R. Edward Geiselman is the co-developer of the Cognitive Interview technique. He has been a Professor of Psychology at the University of California, Los Angeles, for over 30 years. He earned his Bachelors degree from Purdue University in 1972 where he studied engineering and psychology. Subsequently, he earned both Masters and PhD degrees from Ohio University in experimental psychology.
Since joining the faculty at UCLA, he has published over 100 research papers in social-science and police-science journals. He is the author of five books including The Psychology of Murder, Intersections of Psychology, Psychiatry, and Law (Volumes 1, 2, & 3), Eyewitness Expert Testimony, and Memory Enhancing Techniques for Investigative Interviewing: The Cognitive Interview
Professor Geiselman has served on the Los Angeles Superior Court Expert Witness Panel for 18 years and has offered expert testimony in over 350 criminal trials for both federal and state courts. Professor Geiselman has conducted training and offered other consulting services for numerous investigative agencies including the FBI, Homeland Security, Secret Service, Los Angeles Police Department, Los Angeles Sheriff’s Department, Singapore Police Force, Health and Human Services, NTSB, LA Metropolitan Transit Authority, U.S. Marine Corps, and Walter-Reed Army Hospital. He also conducts investigative interviews for local police departments in ongoing cold-case investigations.
I am on the faculty of the Institute of Analytic Interviewing. The Institute is composed of experts in a variety of areas relevant to investigative interviewing and obtaining the truth from subjects. The Institute offers 40-hour courses tailored to the needs of a target audience. The Institute website describes the modules that are available as well as the faculty.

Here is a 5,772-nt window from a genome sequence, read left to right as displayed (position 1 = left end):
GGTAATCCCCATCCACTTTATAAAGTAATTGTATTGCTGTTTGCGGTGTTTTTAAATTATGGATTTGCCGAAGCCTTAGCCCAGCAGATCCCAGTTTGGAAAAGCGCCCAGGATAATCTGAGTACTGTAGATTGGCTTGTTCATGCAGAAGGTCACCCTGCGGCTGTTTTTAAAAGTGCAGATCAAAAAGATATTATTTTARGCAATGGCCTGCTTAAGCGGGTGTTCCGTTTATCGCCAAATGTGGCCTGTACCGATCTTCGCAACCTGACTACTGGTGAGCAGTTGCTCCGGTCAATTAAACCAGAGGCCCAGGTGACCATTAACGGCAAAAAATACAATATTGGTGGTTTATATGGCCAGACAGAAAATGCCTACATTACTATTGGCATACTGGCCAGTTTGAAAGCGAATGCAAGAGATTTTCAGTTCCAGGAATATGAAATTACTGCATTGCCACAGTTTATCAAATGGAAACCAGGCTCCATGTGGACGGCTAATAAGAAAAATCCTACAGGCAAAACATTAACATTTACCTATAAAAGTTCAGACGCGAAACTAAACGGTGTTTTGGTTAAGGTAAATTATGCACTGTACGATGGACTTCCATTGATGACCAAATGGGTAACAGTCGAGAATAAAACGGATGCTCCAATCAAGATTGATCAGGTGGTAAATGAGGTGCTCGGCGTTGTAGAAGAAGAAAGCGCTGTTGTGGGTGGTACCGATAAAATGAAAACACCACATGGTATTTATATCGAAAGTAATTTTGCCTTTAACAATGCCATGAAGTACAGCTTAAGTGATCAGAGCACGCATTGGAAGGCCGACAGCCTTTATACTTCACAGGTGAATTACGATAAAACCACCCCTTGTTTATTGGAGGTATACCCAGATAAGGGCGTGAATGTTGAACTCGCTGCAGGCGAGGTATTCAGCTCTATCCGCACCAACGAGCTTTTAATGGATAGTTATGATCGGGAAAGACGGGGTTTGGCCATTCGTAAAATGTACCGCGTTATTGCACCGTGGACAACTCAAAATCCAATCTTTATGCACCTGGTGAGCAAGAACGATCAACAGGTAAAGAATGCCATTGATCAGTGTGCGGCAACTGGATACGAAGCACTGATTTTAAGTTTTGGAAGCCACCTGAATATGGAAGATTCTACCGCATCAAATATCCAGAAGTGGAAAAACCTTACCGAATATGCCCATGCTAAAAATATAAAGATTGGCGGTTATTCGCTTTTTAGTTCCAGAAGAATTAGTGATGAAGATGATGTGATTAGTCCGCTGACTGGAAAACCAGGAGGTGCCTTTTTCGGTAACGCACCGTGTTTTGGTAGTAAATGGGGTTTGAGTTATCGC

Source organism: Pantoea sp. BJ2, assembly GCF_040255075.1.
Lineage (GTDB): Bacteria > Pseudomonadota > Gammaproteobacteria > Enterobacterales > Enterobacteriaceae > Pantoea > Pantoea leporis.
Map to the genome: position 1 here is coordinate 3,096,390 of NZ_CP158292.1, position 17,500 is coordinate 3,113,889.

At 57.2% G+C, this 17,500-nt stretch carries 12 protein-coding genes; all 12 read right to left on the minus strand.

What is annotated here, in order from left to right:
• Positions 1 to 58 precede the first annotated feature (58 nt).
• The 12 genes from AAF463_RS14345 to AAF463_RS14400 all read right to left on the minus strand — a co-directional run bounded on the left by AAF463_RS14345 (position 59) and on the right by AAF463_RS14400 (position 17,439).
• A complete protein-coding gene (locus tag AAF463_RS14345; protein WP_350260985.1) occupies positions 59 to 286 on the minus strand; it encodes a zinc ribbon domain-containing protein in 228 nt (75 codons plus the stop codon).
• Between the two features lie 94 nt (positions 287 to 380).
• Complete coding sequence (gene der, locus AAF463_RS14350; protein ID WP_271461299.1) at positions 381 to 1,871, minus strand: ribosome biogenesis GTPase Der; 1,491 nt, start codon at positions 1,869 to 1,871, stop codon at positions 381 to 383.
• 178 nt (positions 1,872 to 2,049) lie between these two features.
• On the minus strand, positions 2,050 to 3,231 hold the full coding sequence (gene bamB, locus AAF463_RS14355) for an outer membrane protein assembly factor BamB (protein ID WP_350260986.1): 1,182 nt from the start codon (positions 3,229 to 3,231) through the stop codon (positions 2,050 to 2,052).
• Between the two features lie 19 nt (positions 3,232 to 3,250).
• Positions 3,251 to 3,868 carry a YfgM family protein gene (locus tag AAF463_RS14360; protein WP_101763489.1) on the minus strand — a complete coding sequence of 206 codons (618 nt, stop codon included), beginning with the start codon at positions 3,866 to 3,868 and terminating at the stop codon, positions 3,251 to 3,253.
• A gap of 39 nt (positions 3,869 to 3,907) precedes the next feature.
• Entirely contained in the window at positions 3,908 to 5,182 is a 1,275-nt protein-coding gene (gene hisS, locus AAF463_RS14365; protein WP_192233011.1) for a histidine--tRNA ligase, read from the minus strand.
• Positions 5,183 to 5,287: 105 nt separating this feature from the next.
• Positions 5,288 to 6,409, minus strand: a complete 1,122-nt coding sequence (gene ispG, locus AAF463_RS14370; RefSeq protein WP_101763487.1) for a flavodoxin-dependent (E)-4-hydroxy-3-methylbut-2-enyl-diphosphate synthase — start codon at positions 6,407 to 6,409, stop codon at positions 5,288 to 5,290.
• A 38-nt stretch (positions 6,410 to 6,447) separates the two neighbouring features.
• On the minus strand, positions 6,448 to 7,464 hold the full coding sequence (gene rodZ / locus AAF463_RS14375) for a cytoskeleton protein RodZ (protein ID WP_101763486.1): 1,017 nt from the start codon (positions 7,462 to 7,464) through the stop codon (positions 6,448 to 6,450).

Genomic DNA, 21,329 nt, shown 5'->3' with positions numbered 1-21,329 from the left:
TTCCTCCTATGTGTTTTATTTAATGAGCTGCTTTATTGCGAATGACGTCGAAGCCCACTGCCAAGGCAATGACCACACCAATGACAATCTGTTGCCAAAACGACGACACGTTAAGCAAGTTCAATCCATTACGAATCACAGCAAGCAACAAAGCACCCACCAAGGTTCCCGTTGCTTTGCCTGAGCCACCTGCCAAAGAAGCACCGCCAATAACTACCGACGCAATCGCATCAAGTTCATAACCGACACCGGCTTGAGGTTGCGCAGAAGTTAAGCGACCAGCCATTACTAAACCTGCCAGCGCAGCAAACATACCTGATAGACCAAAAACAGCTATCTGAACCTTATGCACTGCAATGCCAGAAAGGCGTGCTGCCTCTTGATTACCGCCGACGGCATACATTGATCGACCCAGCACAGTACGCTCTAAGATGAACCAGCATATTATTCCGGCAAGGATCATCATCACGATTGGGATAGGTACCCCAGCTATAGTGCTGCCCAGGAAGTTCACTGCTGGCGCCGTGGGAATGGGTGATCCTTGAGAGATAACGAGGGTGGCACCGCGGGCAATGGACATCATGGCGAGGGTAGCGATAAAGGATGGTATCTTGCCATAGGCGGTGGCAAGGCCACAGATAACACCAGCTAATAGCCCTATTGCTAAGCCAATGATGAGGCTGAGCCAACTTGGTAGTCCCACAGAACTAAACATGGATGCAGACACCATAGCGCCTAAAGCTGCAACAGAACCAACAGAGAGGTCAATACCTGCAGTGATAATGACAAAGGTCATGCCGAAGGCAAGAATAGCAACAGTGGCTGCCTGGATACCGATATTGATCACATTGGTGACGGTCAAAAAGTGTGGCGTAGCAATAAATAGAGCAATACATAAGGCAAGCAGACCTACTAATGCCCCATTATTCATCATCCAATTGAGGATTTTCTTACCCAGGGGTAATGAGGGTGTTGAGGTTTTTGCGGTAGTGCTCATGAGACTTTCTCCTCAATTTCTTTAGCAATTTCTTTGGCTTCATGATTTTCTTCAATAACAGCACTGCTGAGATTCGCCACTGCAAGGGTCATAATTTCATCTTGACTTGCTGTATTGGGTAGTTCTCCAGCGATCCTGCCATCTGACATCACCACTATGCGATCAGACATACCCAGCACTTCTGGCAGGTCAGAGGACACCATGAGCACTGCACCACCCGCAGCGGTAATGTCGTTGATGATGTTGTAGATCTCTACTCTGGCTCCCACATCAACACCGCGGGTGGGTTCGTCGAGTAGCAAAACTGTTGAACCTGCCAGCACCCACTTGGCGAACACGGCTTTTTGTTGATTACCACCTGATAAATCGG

This book is a manual on how to conduct an investigative interview to maximize the amount of information gained from a subject while maintaining a high rate of accuracy. This is a manual for practitioners is based on the first ten years of research conducted by Dr. Ron Fisher and myself at UCLA and Florida International University.
We will be working on an expanded second volume that should be available in 2015, but I would not change a thing contained in the first volume and it describes the basics in a how-to fashion. The book has been translated into other languages as well, such as Japanese and Korean.
The cognitive interview (CI) has received considerable research attention toward perfecting the protocol for a variety of subject populations. A meta-analysis of this research was published in 1999 and another in 2010. The CI is now standard procedure at many investigative agencies worldwide.
That depends on whom you ask and what situation is being examined. The cognitive interview for suspects (CIS) is geared toward obtaining large amounts of information from a subject, in part because most research shows that most liars hate to say more than the minimum necessary to comply with the interview.
Elements of the CIS also allow ample opportunity for the subject to reveal the deception on his/her own, such as when he/she is unexpectedly asked to draw the scenario or to tell the story backward. Basically, the chances of accurately detecting deception go up dramatically when the interviewer gets actively involved in the process rather than simply observing the subject, waiting for an indictor to give the subject away.